|Seizures or convulsions are fairly common, occurring in about 3-5% of children. Epilepsy, having two or more seizures of unknown cause, is less common and only occurs in about 1% of children. It begins in childhood in about 70% of cases. Seizures in children can range from febrile seizures and occasional non-febrile seizures to infantile spasms that can occur daily and are difficult to treat.
Seizures, especially the first seizure that a child has, can be very frightening for both children and their parents. You should call your Pediatrician and seek medical attention if you suspect that your child has had a seizure. The first part of the medical evaluation of a child who has had a seizure, assuming that the seizure has stopped and the child is otherwise well, is to determine if the event that the child has was actually a seizure. If observed, provide your Pediatrician with as much information as you can about what happened before, during and after the presumed seizure.
Although seizures can sometimes be caused by specific medical problems, including fever, head trauma, poisonings, infections, especially meningitis and encephalitis, and brain tumors, the cause of most seizures is often not found (idiopathic seizures).
Among the tests commonly ordered (but not always necessary) for a child with a first non-febrile seizure, especially if they have symptoms or a history of vomiting, diarrhea, altered consciousness, or dehydration, include a complete blood count, serum electrolytes, BUN, creatinine, magnesium, calcium, glucose, and toxicology screen (if an ingestion is suspected). A lumbar puncture (LP) is usually only necessary if meningitis or encephalitis is suspected.
Although usually not necessary on an emergent basis, an electroencephalogram (EEG) is an important test and should be done routinely on all children with a first non-febrile seizure when the cause of the seizure is not known. An EEG can help to determine what type of seizure your child had and can help determine your child's risk of having another seizure. A normal EEG does not mean that your child doesn't have epilepsy, it only means that your child did not have a seizure during the test. It is reassuring to have a normal EEG though, since your child will have less of a risk of having another seizure.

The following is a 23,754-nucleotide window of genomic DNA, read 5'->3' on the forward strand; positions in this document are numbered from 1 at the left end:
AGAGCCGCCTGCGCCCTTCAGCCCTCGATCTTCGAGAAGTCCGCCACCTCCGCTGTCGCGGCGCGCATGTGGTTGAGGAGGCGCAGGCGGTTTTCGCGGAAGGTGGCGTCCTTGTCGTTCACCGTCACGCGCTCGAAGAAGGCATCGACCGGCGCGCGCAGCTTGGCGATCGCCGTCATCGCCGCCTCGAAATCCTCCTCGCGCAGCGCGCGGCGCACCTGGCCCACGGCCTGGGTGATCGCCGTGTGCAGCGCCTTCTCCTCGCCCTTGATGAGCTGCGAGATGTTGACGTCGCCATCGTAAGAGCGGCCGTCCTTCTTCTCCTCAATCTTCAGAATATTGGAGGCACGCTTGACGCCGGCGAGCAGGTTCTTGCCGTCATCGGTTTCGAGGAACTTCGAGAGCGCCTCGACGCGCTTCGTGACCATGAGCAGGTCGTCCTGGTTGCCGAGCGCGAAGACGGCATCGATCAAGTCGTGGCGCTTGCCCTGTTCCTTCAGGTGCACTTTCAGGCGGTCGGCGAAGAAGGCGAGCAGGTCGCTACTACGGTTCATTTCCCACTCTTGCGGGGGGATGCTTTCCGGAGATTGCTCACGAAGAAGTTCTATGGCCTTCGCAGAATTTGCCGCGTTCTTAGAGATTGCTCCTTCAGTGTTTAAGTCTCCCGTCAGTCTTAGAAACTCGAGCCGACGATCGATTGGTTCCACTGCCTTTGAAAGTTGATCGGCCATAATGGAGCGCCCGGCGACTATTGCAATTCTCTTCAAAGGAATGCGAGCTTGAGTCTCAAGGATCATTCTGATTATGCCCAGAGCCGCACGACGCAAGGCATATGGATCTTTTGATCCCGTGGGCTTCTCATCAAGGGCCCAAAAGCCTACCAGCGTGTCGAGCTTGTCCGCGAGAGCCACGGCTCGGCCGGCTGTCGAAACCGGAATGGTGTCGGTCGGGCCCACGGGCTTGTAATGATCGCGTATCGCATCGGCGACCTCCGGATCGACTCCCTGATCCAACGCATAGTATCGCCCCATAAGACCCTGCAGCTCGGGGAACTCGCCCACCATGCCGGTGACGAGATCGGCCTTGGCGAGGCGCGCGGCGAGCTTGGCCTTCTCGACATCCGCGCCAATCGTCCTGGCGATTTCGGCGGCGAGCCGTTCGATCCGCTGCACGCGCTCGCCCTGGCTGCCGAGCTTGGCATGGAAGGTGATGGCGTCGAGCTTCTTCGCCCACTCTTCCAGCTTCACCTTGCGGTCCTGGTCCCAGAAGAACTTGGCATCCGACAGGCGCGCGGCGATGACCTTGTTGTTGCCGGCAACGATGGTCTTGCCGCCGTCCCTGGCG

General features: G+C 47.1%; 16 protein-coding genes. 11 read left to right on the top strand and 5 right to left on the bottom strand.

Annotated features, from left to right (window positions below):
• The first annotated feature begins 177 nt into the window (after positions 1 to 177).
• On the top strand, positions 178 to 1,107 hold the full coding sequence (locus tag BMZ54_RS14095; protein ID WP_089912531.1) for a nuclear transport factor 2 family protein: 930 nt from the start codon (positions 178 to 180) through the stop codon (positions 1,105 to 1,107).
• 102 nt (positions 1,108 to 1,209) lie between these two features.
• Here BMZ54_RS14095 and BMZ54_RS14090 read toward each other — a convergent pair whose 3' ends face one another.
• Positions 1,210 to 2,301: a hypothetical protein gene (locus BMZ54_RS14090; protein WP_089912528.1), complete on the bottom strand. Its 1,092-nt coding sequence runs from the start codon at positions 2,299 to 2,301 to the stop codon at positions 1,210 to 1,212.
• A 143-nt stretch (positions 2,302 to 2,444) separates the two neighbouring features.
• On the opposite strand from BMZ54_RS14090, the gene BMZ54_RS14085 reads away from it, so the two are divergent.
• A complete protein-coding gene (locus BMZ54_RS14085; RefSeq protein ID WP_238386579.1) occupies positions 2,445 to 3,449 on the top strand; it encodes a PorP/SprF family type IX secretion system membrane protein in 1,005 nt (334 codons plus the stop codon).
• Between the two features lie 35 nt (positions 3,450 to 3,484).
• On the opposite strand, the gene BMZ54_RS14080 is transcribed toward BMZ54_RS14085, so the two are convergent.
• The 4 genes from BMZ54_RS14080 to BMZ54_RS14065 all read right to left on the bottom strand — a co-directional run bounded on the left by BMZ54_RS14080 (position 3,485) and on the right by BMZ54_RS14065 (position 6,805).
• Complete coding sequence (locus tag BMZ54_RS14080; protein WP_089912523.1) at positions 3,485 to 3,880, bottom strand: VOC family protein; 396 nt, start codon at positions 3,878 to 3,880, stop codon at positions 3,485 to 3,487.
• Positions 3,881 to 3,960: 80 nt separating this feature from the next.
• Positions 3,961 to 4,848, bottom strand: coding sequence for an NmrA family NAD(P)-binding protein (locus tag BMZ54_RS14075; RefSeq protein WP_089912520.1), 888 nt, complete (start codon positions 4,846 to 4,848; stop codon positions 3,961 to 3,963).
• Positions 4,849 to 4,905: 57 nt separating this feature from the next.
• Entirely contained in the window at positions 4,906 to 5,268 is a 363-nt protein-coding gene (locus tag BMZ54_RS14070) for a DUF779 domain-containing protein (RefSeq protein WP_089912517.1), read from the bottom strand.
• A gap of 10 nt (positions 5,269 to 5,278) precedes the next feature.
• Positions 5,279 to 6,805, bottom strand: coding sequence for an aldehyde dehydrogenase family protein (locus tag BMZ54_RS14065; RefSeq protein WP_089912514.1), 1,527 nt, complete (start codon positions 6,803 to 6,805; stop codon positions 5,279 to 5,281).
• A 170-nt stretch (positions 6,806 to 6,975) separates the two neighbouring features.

In addition to possible seizure activity, an EEG can also cause slowing, either focal or generalized, which may indicate an underlying brain disorder, and spikes.
A Video EEG can be helpful when it is unclear if a child's 'episodes' or 'spells' are really seizures. By correlating the EEG with the child's activity on the video, it can help determine if the child is having a seizure.
An MRI (preferred) or CT scan of the head is also commonly performed (but not always necessary) for children with a first non-febrile seizure of unknown cause. Children should have an MRI or CT scan of their head if they have any neurological impairments after the seizure, if they had a focal seizure, or if they have an abnormal EEG.
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Seizures and Epilepsy Internet Resources:
- AAP Practice Parameter: The American Academy of Pediatrics endorses and accepts as its policy the Practice Parameter: The Evaluation of a First Non Febrile Seizure in Children.
- Epilepsy Foundation of America: The EFA Answer Place for parents of children with epilepsy. Includes info about treatment, medications, recognizing the signs of a seizure, managing seizures at school and questions to ask your doctor.
- Epilepsy Support Groups and Organizations: A comprehensive listing of support groups for parents of children with epilepsy and seizures.